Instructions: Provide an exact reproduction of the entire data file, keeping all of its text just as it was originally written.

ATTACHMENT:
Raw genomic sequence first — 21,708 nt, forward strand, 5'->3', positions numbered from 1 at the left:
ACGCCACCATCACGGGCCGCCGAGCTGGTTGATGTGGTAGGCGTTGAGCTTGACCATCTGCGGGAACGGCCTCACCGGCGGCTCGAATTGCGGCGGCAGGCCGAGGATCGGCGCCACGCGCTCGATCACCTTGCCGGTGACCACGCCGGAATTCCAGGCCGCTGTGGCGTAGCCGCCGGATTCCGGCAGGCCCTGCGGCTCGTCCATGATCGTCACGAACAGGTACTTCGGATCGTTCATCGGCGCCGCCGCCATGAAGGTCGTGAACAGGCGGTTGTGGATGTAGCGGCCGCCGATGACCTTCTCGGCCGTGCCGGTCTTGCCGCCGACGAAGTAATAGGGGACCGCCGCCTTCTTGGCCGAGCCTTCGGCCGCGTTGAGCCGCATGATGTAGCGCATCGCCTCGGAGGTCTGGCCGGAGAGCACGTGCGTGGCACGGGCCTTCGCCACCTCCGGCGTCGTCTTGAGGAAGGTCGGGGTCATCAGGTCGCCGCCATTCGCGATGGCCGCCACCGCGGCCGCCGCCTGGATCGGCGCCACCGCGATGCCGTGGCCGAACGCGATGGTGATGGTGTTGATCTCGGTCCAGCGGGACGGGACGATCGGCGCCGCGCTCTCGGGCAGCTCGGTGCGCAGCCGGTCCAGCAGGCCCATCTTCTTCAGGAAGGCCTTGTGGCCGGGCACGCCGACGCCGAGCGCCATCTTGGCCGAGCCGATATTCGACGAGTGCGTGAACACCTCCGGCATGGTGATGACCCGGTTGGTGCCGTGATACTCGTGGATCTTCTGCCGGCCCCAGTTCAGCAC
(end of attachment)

Raw genomic sequence first — 21,708 nt, forward strand, 5'->3', positions numbered from 1 at the left:
ACGCCACCATCACGGGCCGCCGAGCTGGTTGATGTGGTAGGCGTTGAGCTTGACCATCTGCGGGAACGGCCTCACCGGCGGCTCGAATTGCGGCGGCAGGCCGAGGATCGGCGCCACGCGCTCGATCACCTTGCCGGTGACCACGCCGGAATTCCAGGCCGCTGTGGCGTAGCCGCCGGATTCCGGCAGGCCCTGCGGCTCGTCCATGATCGTCACGAACAGGTACTTCGGATCGTTCATCGGCGCCGCCGCCATGAAGGTCGTGAACAGGCGGTTGTGGATGTAGCGGCCGCCGATGACCTTCTCGGCCGTGCCGGTCTTGCCGCCGACGAAGTAATAGGGGACCGCCGCCTTCTTGGCCGAGCCTTCGGCCGCGTTGAGCCGCATGATGTAGCGCATCGCCTCGGAGGTCTGGCCGGAGAGCACGTGCGTGGCACGGGCCTTCGCCACCTCCGGCGTCGTCTTGAGGAAGGTCGGGGTCATCAGGTCGCCGCCATTCGCGATGGCCGCCACCGCGGCCGCCGCCTGGATCGGCGCCACCGCGATGCCGTGGCCGAACGCGATGGTGATGGTGTTGATCTCGGTCCAGCGGGACGGGACGATCGGCGCCGCGCTCTCGGGCAGCTCGGTGCGCAGCCGGTCCAGCAGGCCCATCTTCTTCAGGAAGGCCTTGTGGCCGGGCACGCCGACGCCGAGCGCCATCTTGGCCGAGCCGATATTCGACGAGTGCGTGAACACCTCCGGCATGGTGATGACCCGGTTGGTGCCGTGATACTCGTGGATCTTCTGCCGGCCCCAGTTCAGCAC